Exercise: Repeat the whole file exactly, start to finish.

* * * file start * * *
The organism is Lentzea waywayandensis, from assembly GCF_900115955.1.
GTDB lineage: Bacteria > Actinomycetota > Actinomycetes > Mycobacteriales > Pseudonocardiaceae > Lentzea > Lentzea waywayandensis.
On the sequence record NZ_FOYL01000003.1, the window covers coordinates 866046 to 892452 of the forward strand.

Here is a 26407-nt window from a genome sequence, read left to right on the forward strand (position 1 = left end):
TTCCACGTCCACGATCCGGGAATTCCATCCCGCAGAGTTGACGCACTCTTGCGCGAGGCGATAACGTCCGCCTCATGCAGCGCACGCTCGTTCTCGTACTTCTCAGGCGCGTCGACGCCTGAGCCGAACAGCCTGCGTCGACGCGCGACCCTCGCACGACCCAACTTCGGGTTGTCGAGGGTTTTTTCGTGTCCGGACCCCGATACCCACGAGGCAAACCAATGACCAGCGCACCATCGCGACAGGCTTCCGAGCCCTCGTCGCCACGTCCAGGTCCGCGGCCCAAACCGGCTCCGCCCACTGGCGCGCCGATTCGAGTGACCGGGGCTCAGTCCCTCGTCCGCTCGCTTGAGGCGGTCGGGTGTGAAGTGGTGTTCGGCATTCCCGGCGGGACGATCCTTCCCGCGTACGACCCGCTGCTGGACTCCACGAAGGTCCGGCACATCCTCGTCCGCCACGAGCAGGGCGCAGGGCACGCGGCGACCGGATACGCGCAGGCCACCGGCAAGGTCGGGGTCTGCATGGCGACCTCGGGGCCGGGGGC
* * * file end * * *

The organism is Lentzea waywayandensis, from assembly GCF_900115955.1.
GTDB lineage: Bacteria > Actinomycetota > Actinomycetes > Mycobacteriales > Pseudonocardiaceae > Lentzea > Lentzea waywayandensis.
On the sequence record NZ_FOYL01000003.1, the window covers coordinates 866046 to 892452 of the forward strand.

Here is a 26407-nt window from a genome sequence, read left to right on the forward strand (position 1 = left end):
TTCCACGTCCACGATCCGGGAATTCCATCCCGCAGAGTTGACGCACTCTTGCGCGAGGCGATAACGTCCGCCTCATGCAGCGCACGCTCGTTCTCGTACTTCTCAGGCGCGTCGACGCCTGAGCCGAACAGCCTGCGTCGACGCGCGACCCTCGCACGACCCAACTTCGGGTTGTCGAGGGTTTTTTCGTGTCCGGACCCCGATACCCACGAGGCAAACCAATGACCAGCGCACCATCGCGACAGGCTTCCGAGCCCTCGTCGCCACGTCCAGGTCCGCGGCCCAAACCGGCTCCGCCCACTGGCGCGCCGATTCGAGTGACCGGGGCTCAGTCCCTCGTCCGCTCGCTTGAGGCGGTCGGGTGTGAAGTGGTGTTCGGCATTCCCGGCGGGACGATCCTTCCCGCGTACGACCCGCTGCTGGACTCCACGAAGGTCCGGCACATCCTCGTCCGCCACGAGCAGGGCGCAGGGCACGCGGCGACCGGATACGCGCAGGCCACCGGCAAGGTCGGGGTCTGCATGGCGACCTCGGGGCCGGGGGC